Climate Change and Risk of Leishmaniasis in North America: Predictions from Ecological Niche Models of Vector and Reservoir Species

Leishmaniasis, a parasitic disease spread by the bite of the sandfly, is indigenous to México and the state of Texas, and has begun to expand its range northward. The models developed as part of this study predict that climate change will exacerbate the ecological risk of human exposure to leishmaniasis in areas outside its present range in the United States and, possibly, in parts of southern Canada.  Further expansion to the north may be facilitated by climate change as more habitat becomes suitable for the disease's vector and reservoir species. This report suggests the adoption of measures to monitor and control leishmaniasis, such as surveillance north of Texas as disease cases spread northwards, and other vector and reservoir control strategies.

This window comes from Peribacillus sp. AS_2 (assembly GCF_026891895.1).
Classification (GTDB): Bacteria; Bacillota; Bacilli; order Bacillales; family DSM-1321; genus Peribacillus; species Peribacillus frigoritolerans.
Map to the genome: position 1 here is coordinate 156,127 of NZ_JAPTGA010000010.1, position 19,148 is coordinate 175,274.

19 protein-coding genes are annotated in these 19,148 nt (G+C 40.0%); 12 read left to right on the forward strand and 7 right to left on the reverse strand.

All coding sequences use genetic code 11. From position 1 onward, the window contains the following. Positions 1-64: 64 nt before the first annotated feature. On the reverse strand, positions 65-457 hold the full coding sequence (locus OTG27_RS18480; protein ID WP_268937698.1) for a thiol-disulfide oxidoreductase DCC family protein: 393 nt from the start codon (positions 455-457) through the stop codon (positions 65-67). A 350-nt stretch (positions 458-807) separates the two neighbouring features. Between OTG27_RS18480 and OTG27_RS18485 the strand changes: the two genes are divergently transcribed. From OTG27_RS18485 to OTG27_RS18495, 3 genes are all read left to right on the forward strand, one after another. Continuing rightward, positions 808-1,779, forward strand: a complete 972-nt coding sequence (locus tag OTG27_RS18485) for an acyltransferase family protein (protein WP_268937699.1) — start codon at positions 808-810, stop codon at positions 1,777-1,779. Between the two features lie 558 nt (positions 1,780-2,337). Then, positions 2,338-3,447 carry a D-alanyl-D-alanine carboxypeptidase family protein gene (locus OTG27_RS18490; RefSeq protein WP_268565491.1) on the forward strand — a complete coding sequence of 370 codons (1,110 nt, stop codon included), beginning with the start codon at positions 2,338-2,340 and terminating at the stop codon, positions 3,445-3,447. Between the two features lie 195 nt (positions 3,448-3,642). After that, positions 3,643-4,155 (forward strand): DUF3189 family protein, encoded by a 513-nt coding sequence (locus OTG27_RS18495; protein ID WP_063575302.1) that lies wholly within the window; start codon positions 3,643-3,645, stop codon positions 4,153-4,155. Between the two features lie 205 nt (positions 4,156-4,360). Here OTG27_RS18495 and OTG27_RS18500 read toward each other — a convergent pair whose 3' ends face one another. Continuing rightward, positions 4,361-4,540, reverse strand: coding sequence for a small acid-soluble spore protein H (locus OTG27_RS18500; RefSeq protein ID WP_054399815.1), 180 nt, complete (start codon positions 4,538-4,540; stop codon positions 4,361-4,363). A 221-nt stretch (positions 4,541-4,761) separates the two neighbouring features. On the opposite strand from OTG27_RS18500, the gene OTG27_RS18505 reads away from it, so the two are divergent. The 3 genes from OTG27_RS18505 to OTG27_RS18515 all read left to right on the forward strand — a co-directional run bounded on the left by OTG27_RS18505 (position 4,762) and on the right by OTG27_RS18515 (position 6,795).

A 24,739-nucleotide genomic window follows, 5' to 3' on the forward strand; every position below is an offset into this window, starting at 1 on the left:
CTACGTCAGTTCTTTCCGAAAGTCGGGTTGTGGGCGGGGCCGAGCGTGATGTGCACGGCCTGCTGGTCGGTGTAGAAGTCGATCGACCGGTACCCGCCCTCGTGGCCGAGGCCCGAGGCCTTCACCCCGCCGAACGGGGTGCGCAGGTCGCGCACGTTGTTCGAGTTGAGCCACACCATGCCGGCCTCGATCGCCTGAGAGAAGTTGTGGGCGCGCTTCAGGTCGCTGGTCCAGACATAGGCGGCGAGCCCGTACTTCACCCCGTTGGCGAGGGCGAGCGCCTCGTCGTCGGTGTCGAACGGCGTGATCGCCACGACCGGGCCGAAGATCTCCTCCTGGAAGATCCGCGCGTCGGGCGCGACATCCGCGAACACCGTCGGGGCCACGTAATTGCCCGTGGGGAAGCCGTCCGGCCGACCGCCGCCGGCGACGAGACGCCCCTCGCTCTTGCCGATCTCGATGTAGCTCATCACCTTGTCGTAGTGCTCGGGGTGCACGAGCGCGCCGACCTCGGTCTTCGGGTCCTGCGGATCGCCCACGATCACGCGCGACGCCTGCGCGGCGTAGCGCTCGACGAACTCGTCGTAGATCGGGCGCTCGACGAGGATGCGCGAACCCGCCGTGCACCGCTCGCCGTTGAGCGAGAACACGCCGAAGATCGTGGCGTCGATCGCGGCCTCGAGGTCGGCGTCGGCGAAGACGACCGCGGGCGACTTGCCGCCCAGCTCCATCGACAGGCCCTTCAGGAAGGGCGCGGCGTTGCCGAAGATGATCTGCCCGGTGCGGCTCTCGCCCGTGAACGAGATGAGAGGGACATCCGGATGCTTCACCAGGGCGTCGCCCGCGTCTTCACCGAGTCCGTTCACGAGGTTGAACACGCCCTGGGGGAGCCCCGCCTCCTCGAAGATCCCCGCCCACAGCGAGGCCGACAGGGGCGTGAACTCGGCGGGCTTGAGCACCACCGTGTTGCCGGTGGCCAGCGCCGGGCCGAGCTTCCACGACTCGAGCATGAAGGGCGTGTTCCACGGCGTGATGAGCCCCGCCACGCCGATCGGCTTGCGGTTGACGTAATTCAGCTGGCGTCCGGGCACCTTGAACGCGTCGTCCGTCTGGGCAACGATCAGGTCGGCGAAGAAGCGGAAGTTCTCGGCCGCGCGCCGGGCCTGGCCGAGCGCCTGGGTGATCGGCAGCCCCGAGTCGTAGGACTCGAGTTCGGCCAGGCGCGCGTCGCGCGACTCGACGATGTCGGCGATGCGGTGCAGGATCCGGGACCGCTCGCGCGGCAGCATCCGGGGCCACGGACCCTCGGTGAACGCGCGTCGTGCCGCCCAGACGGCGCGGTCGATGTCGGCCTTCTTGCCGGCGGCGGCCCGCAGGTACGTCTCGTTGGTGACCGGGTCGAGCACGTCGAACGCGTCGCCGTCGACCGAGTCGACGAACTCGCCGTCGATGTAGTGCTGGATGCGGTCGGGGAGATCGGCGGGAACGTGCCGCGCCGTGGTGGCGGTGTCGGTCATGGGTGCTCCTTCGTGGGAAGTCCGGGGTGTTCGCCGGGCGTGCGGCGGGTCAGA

Publication Date: January 2010

Authors or Affiliated Users:

  • Camila González
  • Ophelia Wang
  • Stavana E. Strutz
  • Constantino González-Salazar
  • Víctor Sánchez-Cordero
  • Sahotra Sarkar

Related Organizations:

  • University of Texas, Austin
  • Universidad Nacional Autónoma de México


Resource Category:

Resource Types:

  • Assessment

States Affected:


  • Air temperature

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